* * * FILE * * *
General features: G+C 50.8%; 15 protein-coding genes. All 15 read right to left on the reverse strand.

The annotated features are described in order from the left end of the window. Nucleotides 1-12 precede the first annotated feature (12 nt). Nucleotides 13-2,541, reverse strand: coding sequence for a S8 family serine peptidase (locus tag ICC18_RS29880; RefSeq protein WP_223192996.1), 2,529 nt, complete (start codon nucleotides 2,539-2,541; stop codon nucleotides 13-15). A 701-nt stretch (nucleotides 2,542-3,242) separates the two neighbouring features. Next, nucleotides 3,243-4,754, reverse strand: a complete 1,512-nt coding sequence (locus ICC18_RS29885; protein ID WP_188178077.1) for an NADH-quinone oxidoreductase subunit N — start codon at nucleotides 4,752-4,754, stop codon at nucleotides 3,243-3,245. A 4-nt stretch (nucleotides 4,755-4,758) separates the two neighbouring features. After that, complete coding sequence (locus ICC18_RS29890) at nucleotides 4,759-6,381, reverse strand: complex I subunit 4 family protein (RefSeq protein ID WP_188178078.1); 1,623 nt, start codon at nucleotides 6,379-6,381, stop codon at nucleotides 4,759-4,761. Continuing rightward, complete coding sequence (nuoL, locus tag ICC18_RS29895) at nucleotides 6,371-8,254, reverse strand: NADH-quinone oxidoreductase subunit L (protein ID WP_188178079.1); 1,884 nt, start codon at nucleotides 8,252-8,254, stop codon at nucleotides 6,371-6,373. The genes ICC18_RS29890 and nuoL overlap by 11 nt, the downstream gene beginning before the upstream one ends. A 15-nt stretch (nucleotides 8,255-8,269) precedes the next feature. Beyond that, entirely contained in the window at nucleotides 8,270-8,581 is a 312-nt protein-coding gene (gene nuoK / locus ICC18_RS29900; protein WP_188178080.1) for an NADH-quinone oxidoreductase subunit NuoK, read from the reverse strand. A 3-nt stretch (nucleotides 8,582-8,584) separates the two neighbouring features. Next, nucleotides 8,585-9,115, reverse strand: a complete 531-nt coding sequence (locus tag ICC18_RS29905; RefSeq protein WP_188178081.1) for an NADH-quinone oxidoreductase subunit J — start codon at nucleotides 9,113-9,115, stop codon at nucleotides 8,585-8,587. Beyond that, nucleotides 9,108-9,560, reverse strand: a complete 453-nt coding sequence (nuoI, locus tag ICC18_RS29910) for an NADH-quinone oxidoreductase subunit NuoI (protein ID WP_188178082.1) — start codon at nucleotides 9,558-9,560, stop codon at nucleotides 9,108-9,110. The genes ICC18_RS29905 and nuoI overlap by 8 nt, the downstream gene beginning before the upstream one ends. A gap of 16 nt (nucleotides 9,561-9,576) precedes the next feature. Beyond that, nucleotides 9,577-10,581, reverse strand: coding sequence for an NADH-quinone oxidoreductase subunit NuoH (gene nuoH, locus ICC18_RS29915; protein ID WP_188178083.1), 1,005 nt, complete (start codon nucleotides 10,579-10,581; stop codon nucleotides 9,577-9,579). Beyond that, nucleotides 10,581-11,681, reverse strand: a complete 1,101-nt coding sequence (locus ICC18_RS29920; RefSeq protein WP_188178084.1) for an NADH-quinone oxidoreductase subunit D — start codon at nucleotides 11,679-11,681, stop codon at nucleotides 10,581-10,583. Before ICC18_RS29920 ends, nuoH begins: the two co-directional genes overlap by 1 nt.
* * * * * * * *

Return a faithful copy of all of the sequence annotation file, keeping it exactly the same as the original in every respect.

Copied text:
General features: G+C 50.8%; 15 protein-coding genes. All 15 read right to left on the reverse strand.

The annotated features are described in order from the left end of the window. Nucleotides 1-12 precede the first annotated feature (12 nt). Nucleotides 13-2,541, reverse strand: coding sequence for a S8 family serine peptidase (locus tag ICC18_RS29880; RefSeq protein WP_223192996.1), 2,529 nt, complete (start codon nucleotides 2,539-2,541; stop codon nucleotides 13-15). A 701-nt stretch (nucleotides 2,542-3,242) separates the two neighbouring features. Next, nucleotides 3,243-4,754, reverse strand: a complete 1,512-nt coding sequence (locus ICC18_RS29885; protein ID WP_188178077.1) for an NADH-quinone oxidoreductase subunit N — start codon at nucleotides 4,752-4,754, stop codon at nucleotides 3,243-3,245. A 4-nt stretch (nucleotides 4,755-4,758) separates the two neighbouring features. After that, complete coding sequence (locus ICC18_RS29890) at nucleotides 4,759-6,381, reverse strand: complex I subunit 4 family protein (RefSeq protein ID WP_188178078.1); 1,623 nt, start codon at nucleotides 6,379-6,381, stop codon at nucleotides 4,759-4,761. Continuing rightward, complete coding sequence (nuoL, locus tag ICC18_RS29895) at nucleotides 6,371-8,254, reverse strand: NADH-quinone oxidoreductase subunit L (protein ID WP_188178079.1); 1,884 nt, start codon at nucleotides 8,252-8,254, stop codon at nucleotides 6,371-6,373. The genes ICC18_RS29890 and nuoL overlap by 11 nt, the downstream gene beginning before the upstream one ends. A 15-nt stretch (nucleotides 8,255-8,269) precedes the next feature. Beyond that, entirely contained in the window at nucleotides 8,270-8,581 is a 312-nt protein-coding gene (gene nuoK / locus ICC18_RS29900; protein WP_188178080.1) for an NADH-quinone oxidoreductase subunit NuoK, read from the reverse strand. A 3-nt stretch (nucleotides 8,582-8,584) separates the two neighbouring features. Next, nucleotides 8,585-9,115, reverse strand: a complete 531-nt coding sequence (locus tag ICC18_RS29905; RefSeq protein WP_188178081.1) for an NADH-quinone oxidoreductase subunit J — start codon at nucleotides 9,113-9,115, stop codon at nucleotides 8,585-8,587. Beyond that, nucleotides 9,108-9,560, reverse strand: a complete 453-nt coding sequence (nuoI, locus tag ICC18_RS29910) for an NADH-quinone oxidoreductase subunit NuoI (protein ID WP_188178082.1) — start codon at nucleotides 9,558-9,560, stop codon at nucleotides 9,108-9,110. The genes ICC18_RS29905 and nuoI overlap by 8 nt, the downstream gene beginning before the upstream one ends. A gap of 16 nt (nucleotides 9,561-9,576) precedes the next feature. Beyond that, nucleotides 9,577-10,581, reverse strand: coding sequence for an NADH-quinone oxidoreductase subunit NuoH (gene nuoH, locus ICC18_RS29915; protein ID WP_188178083.1), 1,005 nt, complete (start codon nucleotides 10,579-10,581; stop codon nucleotides 9,577-9,579). Beyond that, nucleotides 10,581-11,681, reverse strand: a complete 1,101-nt coding sequence (locus ICC18_RS29920; RefSeq protein WP_188178084.1) for an NADH-quinone oxidoreductase subunit D — start codon at nucleotides 11,679-11,681, stop codon at nucleotides 10,581-10,583. Before ICC18_RS29920 ends, nuoH begins: the two co-directional genes overlap by 1 nt.